There’s a slew of new characters in this movie, and giving them all appropriate backstory takes up valuable time that could have been better spent in the present, or even cut out from the movie, which dragged and grew boring about halfway through. There’s only so much back and forth we can take as an audience. Nonetheless, Anne Hathaway was surprisingly fitting as Selina Kyle, though I was greatly surprised at her being cast in a role that I assumed would be more fitting for the likes of Angelina Jolie. Likewise, Joseph Gordon-Levitt was great as a little burgeoning sidekick, although his deduction also felt forced and not entirely believable. Tom Hardy’s Bane had a costume that tried too hard to bring Hannibal Lecter meets Darth Vader; it muffled his voice more than lending it any sort of intimidating factor.
Overall, 3/5 – this is a long, winding, heavy-handed film that fails to surpass or even stand alongside its amazing predecessor. Too many characters trying to do too many things in too short a time, The Dark Knight Rises is still entertaining in its own right, but a great disappointment coming after The Dark Knight.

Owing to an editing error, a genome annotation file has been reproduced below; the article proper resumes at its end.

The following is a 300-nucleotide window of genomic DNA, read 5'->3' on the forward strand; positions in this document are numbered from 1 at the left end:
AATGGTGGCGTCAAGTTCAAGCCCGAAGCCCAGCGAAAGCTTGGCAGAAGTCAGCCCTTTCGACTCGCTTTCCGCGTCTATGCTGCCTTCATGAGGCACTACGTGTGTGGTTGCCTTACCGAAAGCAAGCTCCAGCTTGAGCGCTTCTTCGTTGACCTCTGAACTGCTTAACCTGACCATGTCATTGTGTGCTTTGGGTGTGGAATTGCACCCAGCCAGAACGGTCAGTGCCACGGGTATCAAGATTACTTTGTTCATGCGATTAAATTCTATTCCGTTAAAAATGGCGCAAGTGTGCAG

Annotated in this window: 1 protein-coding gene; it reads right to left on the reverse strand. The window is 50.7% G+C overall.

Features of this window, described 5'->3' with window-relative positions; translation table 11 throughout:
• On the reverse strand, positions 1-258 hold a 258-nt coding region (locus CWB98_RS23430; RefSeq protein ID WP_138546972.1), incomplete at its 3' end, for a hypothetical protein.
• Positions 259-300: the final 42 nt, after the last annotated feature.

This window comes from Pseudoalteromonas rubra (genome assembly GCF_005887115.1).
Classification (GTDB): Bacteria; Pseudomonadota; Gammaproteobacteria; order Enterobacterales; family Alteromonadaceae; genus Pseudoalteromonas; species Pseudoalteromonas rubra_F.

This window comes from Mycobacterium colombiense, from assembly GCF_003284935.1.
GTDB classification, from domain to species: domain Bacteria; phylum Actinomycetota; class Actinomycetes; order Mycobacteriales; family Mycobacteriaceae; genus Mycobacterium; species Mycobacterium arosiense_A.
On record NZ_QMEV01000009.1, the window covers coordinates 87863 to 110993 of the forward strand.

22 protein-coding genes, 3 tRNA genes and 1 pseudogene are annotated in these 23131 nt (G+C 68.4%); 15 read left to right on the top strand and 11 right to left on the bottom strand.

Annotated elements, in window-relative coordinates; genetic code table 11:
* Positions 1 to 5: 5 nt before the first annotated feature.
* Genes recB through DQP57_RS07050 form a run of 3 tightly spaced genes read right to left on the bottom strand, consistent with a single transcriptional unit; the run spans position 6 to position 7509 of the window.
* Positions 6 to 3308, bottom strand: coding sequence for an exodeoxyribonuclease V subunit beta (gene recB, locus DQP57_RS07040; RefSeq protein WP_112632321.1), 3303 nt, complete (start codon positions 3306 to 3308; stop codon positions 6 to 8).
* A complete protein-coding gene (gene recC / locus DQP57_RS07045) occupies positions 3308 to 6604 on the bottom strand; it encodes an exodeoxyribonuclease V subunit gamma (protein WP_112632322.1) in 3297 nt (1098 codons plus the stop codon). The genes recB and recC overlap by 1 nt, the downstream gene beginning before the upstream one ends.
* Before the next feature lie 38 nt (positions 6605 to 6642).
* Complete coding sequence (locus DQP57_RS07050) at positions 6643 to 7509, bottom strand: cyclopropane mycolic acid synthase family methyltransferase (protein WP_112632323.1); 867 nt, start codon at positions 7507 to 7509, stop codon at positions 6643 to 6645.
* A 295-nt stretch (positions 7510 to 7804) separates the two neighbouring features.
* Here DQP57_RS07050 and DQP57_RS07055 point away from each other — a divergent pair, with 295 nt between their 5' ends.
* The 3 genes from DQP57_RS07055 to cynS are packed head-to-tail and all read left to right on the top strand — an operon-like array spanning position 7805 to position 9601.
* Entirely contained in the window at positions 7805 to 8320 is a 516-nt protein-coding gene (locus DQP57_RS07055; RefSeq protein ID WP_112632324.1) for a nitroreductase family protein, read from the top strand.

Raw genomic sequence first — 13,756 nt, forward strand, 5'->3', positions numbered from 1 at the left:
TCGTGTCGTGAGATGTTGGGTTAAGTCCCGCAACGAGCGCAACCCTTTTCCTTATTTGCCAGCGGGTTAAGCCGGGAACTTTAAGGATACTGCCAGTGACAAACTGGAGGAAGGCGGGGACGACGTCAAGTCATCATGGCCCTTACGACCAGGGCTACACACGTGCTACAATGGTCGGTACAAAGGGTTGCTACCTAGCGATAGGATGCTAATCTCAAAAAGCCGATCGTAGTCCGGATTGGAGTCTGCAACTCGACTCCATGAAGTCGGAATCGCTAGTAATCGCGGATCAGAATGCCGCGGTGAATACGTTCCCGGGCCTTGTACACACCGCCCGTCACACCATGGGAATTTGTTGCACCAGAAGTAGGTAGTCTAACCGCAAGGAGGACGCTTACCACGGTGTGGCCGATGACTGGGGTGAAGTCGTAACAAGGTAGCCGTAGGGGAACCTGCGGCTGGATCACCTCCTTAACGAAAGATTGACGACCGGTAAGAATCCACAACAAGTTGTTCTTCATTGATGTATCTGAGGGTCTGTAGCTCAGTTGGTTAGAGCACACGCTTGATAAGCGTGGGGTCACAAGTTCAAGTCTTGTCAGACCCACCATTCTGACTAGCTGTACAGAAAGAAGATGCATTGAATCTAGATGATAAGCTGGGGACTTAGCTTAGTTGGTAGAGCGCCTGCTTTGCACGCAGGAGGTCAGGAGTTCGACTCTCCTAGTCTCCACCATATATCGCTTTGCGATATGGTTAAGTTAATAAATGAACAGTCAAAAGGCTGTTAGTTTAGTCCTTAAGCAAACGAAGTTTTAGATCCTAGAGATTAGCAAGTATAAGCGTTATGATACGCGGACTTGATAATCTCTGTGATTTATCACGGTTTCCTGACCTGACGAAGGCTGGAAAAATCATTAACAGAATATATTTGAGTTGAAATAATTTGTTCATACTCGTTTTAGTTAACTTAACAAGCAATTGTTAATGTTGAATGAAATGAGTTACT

I hope I haven’t upset anyone who really loved the film – if you liked it, please comment about which parts you thought were good. I wanted so badly to have the same experience that I had with The Dark Knight!
When I heard the premise of the movie, I was very skeptical of it having any chance of being good. Seth MacFarlane, the creator of Family Guy, directs and voices Ted, the story of a teddy bear come to life to be a little boy’s best friend. Fast-forward 27 years, and they are both grown up. Ted is incredibly crude, has absolutely no sense of limit, and is overall a pretty terrible bear. Ted and John (Mark Wahlberg) like to stay home, get high, and watch Flash Gordon. What else would you expect from MacFarlane?